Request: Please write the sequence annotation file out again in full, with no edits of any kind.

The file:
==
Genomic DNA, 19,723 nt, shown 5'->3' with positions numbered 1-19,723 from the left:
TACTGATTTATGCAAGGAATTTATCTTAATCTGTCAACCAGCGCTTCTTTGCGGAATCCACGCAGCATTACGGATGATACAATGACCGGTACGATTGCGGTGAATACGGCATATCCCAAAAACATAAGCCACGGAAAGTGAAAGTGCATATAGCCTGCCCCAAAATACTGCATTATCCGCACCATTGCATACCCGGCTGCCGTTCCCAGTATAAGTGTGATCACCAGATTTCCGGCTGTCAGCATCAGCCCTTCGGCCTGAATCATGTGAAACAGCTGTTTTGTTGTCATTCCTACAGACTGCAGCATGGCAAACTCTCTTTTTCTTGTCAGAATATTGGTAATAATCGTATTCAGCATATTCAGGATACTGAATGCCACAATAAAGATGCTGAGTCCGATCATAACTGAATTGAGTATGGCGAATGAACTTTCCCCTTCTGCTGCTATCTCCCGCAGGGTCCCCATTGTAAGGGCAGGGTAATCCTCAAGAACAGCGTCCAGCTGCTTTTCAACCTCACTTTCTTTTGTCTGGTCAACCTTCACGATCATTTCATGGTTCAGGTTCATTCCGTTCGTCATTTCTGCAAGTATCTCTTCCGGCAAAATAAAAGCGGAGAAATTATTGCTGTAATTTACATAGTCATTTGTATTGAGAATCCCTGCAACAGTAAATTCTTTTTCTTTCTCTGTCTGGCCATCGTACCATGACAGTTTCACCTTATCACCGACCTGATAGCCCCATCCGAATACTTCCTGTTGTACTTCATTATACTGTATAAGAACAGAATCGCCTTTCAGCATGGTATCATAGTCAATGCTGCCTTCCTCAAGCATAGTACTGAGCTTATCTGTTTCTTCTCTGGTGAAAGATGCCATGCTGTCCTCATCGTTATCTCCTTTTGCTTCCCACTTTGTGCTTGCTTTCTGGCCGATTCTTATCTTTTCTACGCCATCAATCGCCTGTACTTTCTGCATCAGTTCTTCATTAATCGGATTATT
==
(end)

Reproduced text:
Genomic DNA, 19,723 nt, shown 5'->3' with positions numbered 1-19,723 from the left:
TACTGATTTATGCAAGGAATTTATCTTAATCTGTCAACCAGCGCTTCTTTGCGGAATCCACGCAGCATTACGGATGATACAATGACCGGTACGATTGCGGTGAATACGGCATATCCCAAAAACATAAGCCACGGAAAGTGAAAGTGCATATAGCCTGCCCCAAAATACTGCATTATCCGCACCATTGCATACCCGGCTGCCGTTCCCAGTATAAGTGTGATCACCAGATTTCCGGCTGTCAGCATCAGCCCTTCGGCCTGAATCATGTGAAACAGCTGTTTTGTTGTCATTCCTACAGACTGCAGCATGGCAAACTCTCTTTTTCTTGTCAGAATATTGGTAATAATCGTATTCAGCATATTCAGGATACTGAATGCCACAATAAAGATGCTGAGTCCGATCATAACTGAATTGAGTATGGCGAATGAACTTTCCCCTTCTGCTGCTATCTCCCGCAGGGTCCCCATTGTAAGGGCAGGGTAATCCTCAAGAACAGCGTCCAGCTGCTTTTCAACCTCACTTTCTTTTGTCTGGTCAACCTTCACGATCATTTCATGGTTCAGGTTCATTCCGTTCGTCATTTCTGCAAGTATCTCTTCCGGCAAAATAAAAGCGGAGAAATTATTGCTGTAATTTACATAGTCATTTGTATTGAGAATCCCTGCAACAGTAAATTCTTTTTCTTTCTCTGTCTGGCCATCGTACCATGACAGTTTCACCTTATCACCGACCTGATAGCCCCATCCGAATACTTCCTGTTGTACTTCATTATACTGTATAAGAACAGAATCGCCTTTCAGCATGGTATCATAGTCAATGCTGCCTTCCTCAAGCATAGTACTGAGCTTATCTGTTTCTTCTCTGGTGAAAGATGCCATGCTGTCCTCATCGTTATCTCCTTTTGCTTCCCACTTTGTGCTTGCTTTCTGGCCGATTCTTATCTTTTCTACGCCATCAATCGCCTGTACTTTCTGCATCAGTTCTTCATTAATCGGATTATT